Hellraiser: Bloodline (1996)

Welcome back to the Hellbound Halloween! Today's entry is the fourth film in the Hellraiser franchise, Hellraiser: Bloodline. Man, we're making good time with all this--four down and only six more to go. At this rate I'll be done well before October is over! Hm, if only I had planned for that eventuality and had some tricks up my sleeve... Anyway, let's talk about a film directed by Alan Smithee. Oh, that's never a good sign.

Tell Tale (2009)

I want to say that I found this movie by looking up superhero movies. Tell Tale is a film written by Mr. Dave Callaham, who is credited as the writer on Wonder Woman 1984, Shang-Chi and the Legend of the Ten Rings, and the upcoming Spider-Man: Into the Spider-Verse 2. Hell, Callaham also wrote 2021's Mortal Kombat and all four The Expendables movies--no, you're not having a stroke, the fourth one hasn't come out yet. Or that I found it looking up movies based on Edgar Allan Poe stories. All those are things I would talk about here, so it would make sense. But no, I discovered this obscure movie in a way that leaves me honestly feeling a bit embarrassed...

Beethoven’s 5th (2003)

In a sane world, this would be the last Beethoven movie. Sure, in a saner world there would would only have been the original movie and none of these sequels, but either way that's not the world we live in. No, when both The Land Before Time and Air Bud franchises have 14 movies each, we clearly live under the oppressive boot of capitalism, taking your nostalgia and trying to wring as much profit out of it as it can. So here we are with Beethoven's 5th, the film that feels like a Scooby-Doo episode. Maybe that's why I didn't completely hate it?

What Happened to Monday (2017)

Once upon a time, my husband's favorite movie was Scott Pilgrim vs. the World, a video game-themed comedy based on a comic (graphic novel, technically). That makes sense if you know him and I like that movie, too. Then he watched What Happened to Monday, and this dystopian sci-fi thriller became his new favorite. The only thing the two movies have in common is a focus on the number 7. After finally sitting down and watching it, did I also like this film? Well... not really. Sorry, babe.

The Matrix Revolutions (2003)

I would like to start this post with a bit of a public service announcement: The Matrix Revolutions is the third film in The Matrix trilogy. I know this may be pretty obvious to some, but I hadn't watched these films in nearly two decades, and since Revolutions and The Matrix Reloaded both came out in 2003--albeit 6 months apart--I was confused as to which one came first. So if you're finding this post and haven't read the one on Reloaded, there's nothing I can do to force you to go back, but I do build off stuff I talked about in that review. We good? Welcome back to Pride Month, which I am celebrating once again by talking about a movie that followed a very queer coded film, but is predominantly straight. Oops.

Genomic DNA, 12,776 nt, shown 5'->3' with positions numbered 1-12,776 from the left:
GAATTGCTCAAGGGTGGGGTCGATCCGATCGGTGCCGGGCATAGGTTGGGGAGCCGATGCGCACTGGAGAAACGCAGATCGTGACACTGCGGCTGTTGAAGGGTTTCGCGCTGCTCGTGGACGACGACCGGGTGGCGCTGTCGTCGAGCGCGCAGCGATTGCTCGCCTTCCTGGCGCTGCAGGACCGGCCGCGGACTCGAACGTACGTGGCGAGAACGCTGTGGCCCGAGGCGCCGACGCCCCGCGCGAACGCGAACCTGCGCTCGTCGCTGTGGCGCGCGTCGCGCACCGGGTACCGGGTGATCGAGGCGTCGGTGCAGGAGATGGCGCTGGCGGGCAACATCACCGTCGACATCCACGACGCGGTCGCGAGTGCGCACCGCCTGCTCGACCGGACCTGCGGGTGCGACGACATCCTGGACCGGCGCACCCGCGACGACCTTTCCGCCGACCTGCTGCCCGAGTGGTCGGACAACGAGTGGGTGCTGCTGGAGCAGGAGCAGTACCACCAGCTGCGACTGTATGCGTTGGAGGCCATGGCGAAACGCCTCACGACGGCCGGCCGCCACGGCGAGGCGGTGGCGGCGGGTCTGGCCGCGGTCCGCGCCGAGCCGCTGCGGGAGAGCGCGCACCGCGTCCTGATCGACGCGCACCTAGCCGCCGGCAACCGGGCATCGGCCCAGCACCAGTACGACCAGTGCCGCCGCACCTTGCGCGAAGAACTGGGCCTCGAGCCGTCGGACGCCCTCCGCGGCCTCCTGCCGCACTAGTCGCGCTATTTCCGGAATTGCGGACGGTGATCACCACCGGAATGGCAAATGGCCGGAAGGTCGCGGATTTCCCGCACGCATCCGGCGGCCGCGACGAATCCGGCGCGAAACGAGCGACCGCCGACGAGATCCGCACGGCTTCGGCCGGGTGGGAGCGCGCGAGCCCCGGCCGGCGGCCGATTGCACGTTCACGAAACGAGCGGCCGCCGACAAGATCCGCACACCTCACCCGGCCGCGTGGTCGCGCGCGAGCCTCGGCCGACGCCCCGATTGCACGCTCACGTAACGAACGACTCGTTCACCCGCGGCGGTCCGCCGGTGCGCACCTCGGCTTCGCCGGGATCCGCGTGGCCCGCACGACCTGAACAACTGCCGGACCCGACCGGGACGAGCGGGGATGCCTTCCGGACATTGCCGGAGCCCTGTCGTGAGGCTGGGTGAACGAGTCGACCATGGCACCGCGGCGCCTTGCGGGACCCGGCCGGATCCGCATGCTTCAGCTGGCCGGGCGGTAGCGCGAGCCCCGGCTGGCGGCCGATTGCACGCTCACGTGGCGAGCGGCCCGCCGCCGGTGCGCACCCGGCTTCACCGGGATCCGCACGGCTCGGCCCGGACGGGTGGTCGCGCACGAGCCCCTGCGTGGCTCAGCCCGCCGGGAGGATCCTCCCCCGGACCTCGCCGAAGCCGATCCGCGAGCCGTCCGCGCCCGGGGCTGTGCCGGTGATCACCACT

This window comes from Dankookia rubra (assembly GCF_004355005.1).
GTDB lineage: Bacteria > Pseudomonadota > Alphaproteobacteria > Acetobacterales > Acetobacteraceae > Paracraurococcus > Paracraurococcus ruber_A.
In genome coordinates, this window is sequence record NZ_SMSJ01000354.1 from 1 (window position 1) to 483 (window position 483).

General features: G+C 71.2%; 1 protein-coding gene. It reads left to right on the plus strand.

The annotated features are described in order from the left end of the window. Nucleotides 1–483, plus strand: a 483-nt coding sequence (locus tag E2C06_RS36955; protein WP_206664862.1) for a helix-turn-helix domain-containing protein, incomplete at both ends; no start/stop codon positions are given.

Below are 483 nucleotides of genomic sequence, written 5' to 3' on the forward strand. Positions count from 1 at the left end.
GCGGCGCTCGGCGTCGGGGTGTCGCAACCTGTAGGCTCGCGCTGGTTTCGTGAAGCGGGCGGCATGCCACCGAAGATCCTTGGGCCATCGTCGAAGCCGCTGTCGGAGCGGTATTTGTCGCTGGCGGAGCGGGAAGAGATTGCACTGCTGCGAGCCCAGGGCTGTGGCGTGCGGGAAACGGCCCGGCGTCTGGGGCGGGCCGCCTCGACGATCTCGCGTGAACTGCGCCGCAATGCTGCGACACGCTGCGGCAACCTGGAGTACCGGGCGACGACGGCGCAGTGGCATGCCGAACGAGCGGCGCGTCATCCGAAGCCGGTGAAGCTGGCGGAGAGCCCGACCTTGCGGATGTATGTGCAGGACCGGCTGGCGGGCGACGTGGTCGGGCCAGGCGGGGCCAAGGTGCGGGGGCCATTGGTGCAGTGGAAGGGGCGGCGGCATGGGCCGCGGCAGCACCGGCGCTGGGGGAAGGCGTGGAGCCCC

Haunting Me (2007)

I want you to know that there are times when I go above and beyond for this blog. Netflix has the Oh My Ghost films, a Thailand horror/comedy series starring a group of aging kathoeys--kind of like drag queens, kind of like trans women, kind of a third gender option... Similar to "baklâ" in the Philippines, which I talked about in the ZsaZsa Zaturnnah Ze Moveeh post. But I wasn't satisfied with those films, because there's a piece missing. Oh My Ghost is marketed as the first of four films, but it's actually the second of something like six. The first is Haunting Me, AKA Hor Taew Tak, translated to something like Taew's Dormitory is Broken. But Netflix doesn't have Hor Taew Tak, so I spent far too much time searching before finding it on AsianCrush. Let's hope that's a trustworthy website, cause we're continuing Pride Month by taking about haunted ladyboys from Thailand!

Wer (2013)

Don't you hate it when a movie gets spoiled by its trailer? I can't even begin to count the number of films where I watched the trailer and thought, "Well that's got to be 90% of the plot." Which brings me to Wer, a movie that makes you wonder whether the antagonist is actually supernatural or not, while the trailer flat out says, yeah, he's a werewolf.

Iron Man 2 (2010)

With Iron Man 2, the ball is rolling on the Marvel Cinematic Universe, just like the ball that is MCU March! Gotta mention the event in ever post, no matter how awkward! Marvel Studios had achieved success with Mr. Robert Downey Jr. as Iron Man, and The Incredible Hulk did decently with a Tony Stark cameo linking the movies together. The road to the The Avengers continues in this movie by adding a new recurring character and giving a new face/actor to an existing one.

Feast III: The Happy Finish (2009)

All good things must come to an end, and this is especially true of so-so things. Feast was a fun romp, Feast II: Sloppy Seconds overstayed its welcome, and now we have Feast III: The Happy Finish. Is that a sex thing? I immediately think "happy ending," but that would indicate that someone makes it out of this franchise unscathed. Urban Dictionary says it's a handjob thing, so I'm going with that interpretation. And with that lovely mental image, let's finish this.

Plan 9 from Outer Space (1959)

Let's finish off a month of the worst movies ever with a classic. I gotta say, after falling in love with B-movie parodies like The Lost Skeleton of Cadavra, I had to keep reminding myself that Plan 9 from Outer Space was absolutely sincere. I mean, assuming the film Ed Wood is to be believed, but that's a key ingredient in making a cult classic. Sincerity in ineptitude is what separates the men from the boys, and Birdemic: Shock and Terror from something like Taintlight.